RS stands for “Race Special,” which should tell you a lot about this bike, basically a street-legal version of Rapp’s bike that comes out in the summer of 2014 and is limited to 40 models (one for each second in Steve’s margin of victory at Laguna). At $56,499 (after a $2500 federal tax credit), the Mission RS ain’t cheap.
Although the RS has same electric powertrain as the S model, it’s available only with the 17-kWh battery pack. As such, it’s quick, able to hit 60 mph in “under 3 seconds” and able to reach a claimed top speed of 150 mph. What’s more, it has the same ranges as the R with the 17-kWh pack: 140 miles in “real world” riding and 240 in city riding.
But that’s not what makes the RS special. Rather, it’s the bike’s suspension and other hardware, which includes what Mission calls “the most advanced electronics and traction control package ever seen on two wheels.” In front, the RS has an Öhlins FGRT200 inverted fork with NIX30 cartridge internals, TiN surface treatment and billet-aluminum radial caliper mountings. It’s the same front suspension seen in MotoGP. And in back, where the single-sided billet-aluminum swingarm resides, an Öhlins TTX36 shock and linkage system are on duty. Preload, ride height, and high and low speed compression and rebound damping are adjustable front and rear.
The RS’s wheels are also a significant upgrade, seven-spoke carbon-fiber units from BST that Mission says are the lightest in production. They measure 17 x 3.5 inches in front and 17 x 6.5 in back, shod with 120/70 and 190/60 Dunlops, respectively. Stout Brembo GP-4RX CNC radial calipers are used in front, clamping a pair of T-Drive fully floating 320mm front rotors. Brembo’s SuperSport P2 CNC Billet caliper handles rear braking, teaming with a 245mm stainless rotor.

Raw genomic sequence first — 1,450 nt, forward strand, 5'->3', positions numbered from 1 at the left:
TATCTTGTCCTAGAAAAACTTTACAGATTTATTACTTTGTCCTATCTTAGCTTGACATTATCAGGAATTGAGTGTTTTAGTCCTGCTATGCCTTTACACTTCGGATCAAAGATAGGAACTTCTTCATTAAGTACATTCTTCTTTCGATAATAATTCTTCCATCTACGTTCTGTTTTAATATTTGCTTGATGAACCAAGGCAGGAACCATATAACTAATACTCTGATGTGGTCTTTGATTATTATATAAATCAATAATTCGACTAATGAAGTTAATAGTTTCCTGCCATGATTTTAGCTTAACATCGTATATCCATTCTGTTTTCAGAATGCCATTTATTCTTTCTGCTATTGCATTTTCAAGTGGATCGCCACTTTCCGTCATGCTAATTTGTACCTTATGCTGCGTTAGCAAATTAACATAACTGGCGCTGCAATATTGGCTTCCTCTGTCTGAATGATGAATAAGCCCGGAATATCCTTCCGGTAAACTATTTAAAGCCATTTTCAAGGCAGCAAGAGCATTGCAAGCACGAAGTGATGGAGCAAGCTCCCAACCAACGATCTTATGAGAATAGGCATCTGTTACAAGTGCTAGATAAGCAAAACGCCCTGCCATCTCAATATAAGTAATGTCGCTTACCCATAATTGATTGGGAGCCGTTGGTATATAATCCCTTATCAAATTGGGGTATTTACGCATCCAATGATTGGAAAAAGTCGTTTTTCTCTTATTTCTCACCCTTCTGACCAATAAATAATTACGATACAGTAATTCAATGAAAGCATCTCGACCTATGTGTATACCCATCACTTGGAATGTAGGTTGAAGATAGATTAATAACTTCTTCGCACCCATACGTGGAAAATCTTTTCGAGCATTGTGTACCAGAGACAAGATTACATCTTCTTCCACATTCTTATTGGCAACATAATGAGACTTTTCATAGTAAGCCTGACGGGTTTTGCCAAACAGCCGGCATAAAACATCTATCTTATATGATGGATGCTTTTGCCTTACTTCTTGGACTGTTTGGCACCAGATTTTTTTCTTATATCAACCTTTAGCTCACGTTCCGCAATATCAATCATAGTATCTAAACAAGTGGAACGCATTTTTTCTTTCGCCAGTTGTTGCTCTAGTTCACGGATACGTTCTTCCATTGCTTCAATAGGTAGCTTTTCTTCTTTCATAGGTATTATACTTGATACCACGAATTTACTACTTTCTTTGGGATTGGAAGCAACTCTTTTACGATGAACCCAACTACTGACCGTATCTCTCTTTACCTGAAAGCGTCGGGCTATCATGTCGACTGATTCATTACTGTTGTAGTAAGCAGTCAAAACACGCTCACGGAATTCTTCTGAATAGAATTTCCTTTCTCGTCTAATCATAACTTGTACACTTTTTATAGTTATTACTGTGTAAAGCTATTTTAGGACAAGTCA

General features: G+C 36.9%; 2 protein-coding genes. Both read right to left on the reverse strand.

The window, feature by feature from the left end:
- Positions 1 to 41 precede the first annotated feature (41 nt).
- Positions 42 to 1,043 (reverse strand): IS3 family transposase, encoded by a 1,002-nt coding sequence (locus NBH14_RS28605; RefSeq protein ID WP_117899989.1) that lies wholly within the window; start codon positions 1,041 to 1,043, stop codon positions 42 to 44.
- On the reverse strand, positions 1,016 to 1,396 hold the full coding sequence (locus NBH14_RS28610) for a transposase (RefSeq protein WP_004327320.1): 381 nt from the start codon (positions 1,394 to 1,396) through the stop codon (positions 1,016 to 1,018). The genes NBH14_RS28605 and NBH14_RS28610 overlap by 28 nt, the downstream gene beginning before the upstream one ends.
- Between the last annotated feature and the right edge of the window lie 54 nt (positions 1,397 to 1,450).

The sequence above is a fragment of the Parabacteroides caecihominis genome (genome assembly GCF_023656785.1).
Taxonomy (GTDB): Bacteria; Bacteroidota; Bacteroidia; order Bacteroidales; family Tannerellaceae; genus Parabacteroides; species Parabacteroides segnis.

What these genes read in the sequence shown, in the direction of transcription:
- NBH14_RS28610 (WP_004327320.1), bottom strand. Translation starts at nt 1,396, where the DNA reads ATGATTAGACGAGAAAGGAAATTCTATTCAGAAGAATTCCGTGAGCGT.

If you order the Mission RS with the GP Package ($72,499), you get even better hardware, essentially the best available. This includes an Öhlins FGR200 gas-pressurized front fork, an inverted unit that has TTX25 cartridge internals, a piggyback reservoir and billet-aluminum radial caliper mountings. It complemented in back by an Öhlins TTX36MkII twin-tube shock absorber with a piggyback reservoir.
The brakes are also improved, upgraded to four-piston, Brembo Moto GP units. Besides CNC-machined billet construction, these calipers have a hard anodized coating and 32/34mm pistons, and the rotors themselves are Brembo WSBK/AMA units that are 6mm thick and said to offer WSBK stopping power and heat dissipation. Forged magnesium wheels, Marchesini M7R Genesi models, complete the package.
Here’s the rub. The Mission RS makes its debut in the summer of 2014, and if you want to be one of the 40 exclusive owners, reservation deposits of $10,000 are now being taken at www.mission-motorcycles.com, where you can learn lots more about the bike. You can also more about the standard Mission R there, but the R models will be sold only after the limited run of RSs is sold out. A deposit of $5000 is required for the R model.
Mission Motorcycles says its mission is to make electric motorcycles that outperform traditional motorcycles in performance, riding experience, user experience, range and price. Laudable goals, for sure, although at this stage, we’ll hold off on any judgment until we ride the bikes, which we hope happens soon.
In the meantime, we’ll give Mission Motorcycles president, Mark Seeger, the last word: “The motorcycle industry seems to have stagnated, where the biggest headlines are filled with the smallest of improvements. Only by combining the cleanest expression of raw power, provided by an electric powertrain, with the connectivity we’ve come to expect, can anyone truly evolve the motorcycle into the 21st century. And this is precisely our goal.”